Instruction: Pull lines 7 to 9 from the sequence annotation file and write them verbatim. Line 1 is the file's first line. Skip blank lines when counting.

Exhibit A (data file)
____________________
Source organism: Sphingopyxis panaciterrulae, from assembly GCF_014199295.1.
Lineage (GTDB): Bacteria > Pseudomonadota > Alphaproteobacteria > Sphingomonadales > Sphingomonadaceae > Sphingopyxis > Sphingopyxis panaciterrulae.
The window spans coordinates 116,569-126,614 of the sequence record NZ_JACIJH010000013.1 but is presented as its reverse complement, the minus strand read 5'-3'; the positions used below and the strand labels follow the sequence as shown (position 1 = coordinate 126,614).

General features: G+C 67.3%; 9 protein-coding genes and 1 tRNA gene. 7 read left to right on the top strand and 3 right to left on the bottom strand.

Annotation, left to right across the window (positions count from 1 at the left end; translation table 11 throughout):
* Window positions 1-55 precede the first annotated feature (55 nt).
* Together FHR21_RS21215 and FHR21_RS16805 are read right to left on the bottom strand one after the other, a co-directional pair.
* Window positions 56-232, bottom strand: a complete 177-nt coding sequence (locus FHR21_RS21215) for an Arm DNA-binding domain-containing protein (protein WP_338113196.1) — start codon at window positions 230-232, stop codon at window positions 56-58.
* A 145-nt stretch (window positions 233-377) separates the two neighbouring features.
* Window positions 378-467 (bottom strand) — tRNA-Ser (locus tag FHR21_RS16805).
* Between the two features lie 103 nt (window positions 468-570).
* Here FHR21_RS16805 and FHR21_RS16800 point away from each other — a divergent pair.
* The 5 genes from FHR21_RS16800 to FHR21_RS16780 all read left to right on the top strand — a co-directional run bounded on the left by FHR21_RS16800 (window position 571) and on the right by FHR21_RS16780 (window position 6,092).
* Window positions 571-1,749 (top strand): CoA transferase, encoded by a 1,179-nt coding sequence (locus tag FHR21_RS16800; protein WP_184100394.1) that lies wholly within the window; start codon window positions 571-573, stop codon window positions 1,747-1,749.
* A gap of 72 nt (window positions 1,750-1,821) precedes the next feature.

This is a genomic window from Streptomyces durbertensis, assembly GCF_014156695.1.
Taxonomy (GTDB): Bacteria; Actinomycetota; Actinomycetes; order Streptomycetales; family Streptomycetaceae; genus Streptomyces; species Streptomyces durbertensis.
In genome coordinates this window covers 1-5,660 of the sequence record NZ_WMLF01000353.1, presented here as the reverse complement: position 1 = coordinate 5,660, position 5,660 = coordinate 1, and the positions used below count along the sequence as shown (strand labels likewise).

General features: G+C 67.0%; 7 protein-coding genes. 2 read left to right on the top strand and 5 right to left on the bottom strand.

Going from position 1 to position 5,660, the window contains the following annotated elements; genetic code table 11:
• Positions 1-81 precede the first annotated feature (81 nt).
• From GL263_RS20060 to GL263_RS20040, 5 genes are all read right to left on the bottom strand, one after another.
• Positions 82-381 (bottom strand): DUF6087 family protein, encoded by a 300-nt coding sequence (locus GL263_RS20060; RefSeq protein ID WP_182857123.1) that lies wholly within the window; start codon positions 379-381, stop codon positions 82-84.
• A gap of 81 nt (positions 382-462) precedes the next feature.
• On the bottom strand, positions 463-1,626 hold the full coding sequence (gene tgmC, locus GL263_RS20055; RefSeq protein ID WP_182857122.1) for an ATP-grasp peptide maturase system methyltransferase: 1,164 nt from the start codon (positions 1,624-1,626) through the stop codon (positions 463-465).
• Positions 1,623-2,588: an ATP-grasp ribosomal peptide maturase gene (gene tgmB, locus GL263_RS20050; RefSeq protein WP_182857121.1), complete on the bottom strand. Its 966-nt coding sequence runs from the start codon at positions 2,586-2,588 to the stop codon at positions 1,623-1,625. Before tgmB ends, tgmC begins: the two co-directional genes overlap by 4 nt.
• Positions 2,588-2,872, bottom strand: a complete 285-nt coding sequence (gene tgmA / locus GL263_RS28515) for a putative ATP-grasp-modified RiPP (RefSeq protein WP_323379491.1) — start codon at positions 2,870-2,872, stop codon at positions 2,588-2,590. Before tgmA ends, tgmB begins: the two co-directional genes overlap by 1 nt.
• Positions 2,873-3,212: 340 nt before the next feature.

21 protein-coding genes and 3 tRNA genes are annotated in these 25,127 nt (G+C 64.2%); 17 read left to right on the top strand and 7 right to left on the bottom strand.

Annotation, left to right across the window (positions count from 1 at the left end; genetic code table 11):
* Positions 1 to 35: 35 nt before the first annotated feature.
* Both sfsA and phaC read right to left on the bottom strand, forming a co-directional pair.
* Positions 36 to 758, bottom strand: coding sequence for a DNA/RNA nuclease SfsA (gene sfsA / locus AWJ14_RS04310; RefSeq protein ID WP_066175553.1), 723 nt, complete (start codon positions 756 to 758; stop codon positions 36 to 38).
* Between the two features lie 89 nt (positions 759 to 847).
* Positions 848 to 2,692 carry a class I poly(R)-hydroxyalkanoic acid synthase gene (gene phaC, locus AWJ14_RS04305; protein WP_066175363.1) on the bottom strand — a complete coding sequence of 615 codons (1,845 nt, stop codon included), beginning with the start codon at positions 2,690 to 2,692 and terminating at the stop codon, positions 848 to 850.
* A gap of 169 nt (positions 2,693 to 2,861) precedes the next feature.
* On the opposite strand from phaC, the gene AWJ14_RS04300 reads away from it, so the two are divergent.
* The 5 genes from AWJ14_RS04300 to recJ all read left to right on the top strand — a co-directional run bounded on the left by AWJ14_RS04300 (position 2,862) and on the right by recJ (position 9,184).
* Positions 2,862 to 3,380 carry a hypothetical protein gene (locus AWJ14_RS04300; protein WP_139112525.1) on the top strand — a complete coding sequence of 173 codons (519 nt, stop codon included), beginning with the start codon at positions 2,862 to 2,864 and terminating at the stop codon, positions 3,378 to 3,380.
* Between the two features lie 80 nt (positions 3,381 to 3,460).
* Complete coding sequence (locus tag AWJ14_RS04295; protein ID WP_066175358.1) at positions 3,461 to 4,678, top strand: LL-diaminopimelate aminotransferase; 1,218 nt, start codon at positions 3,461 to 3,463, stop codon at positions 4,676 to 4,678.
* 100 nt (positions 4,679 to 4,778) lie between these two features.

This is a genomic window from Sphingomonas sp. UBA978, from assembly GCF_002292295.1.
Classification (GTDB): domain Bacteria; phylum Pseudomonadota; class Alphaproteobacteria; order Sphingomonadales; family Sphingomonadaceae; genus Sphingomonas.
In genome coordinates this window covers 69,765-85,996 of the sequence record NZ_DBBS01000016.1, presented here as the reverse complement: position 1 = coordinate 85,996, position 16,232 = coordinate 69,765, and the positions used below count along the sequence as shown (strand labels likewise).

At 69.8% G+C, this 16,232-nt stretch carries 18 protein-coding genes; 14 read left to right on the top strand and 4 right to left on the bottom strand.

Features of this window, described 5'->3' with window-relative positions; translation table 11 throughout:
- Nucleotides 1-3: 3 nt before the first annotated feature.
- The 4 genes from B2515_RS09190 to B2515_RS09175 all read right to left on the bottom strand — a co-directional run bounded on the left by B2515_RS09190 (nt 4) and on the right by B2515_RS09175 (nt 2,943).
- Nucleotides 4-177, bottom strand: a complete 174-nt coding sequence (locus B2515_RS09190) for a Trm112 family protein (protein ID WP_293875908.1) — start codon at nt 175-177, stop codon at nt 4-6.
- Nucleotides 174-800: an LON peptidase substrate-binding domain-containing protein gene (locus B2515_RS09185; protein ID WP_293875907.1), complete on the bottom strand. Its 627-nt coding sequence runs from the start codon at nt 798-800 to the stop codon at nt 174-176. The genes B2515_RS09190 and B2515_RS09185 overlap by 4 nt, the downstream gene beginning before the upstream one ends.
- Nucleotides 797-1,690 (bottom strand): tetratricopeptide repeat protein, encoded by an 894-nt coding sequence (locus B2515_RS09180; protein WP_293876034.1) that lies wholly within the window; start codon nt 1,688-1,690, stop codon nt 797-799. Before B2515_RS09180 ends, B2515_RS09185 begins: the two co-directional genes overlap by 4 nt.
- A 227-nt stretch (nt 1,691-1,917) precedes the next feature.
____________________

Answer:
* Together FHR21_RS21215 and FHR21_RS16805 are read right to left on the bottom strand one after the other, a co-directional pair.
* Window positions 56-232, bottom strand: a complete 177-nt coding sequence (locus FHR21_RS21215) for an Arm DNA-binding domain-containing protein (protein WP_338113196.1) — start codon at window positions 230-232, stop codon at window positions 56-58.
* A 145-nt stretch (window positions 233-377) separates the two neighbouring features.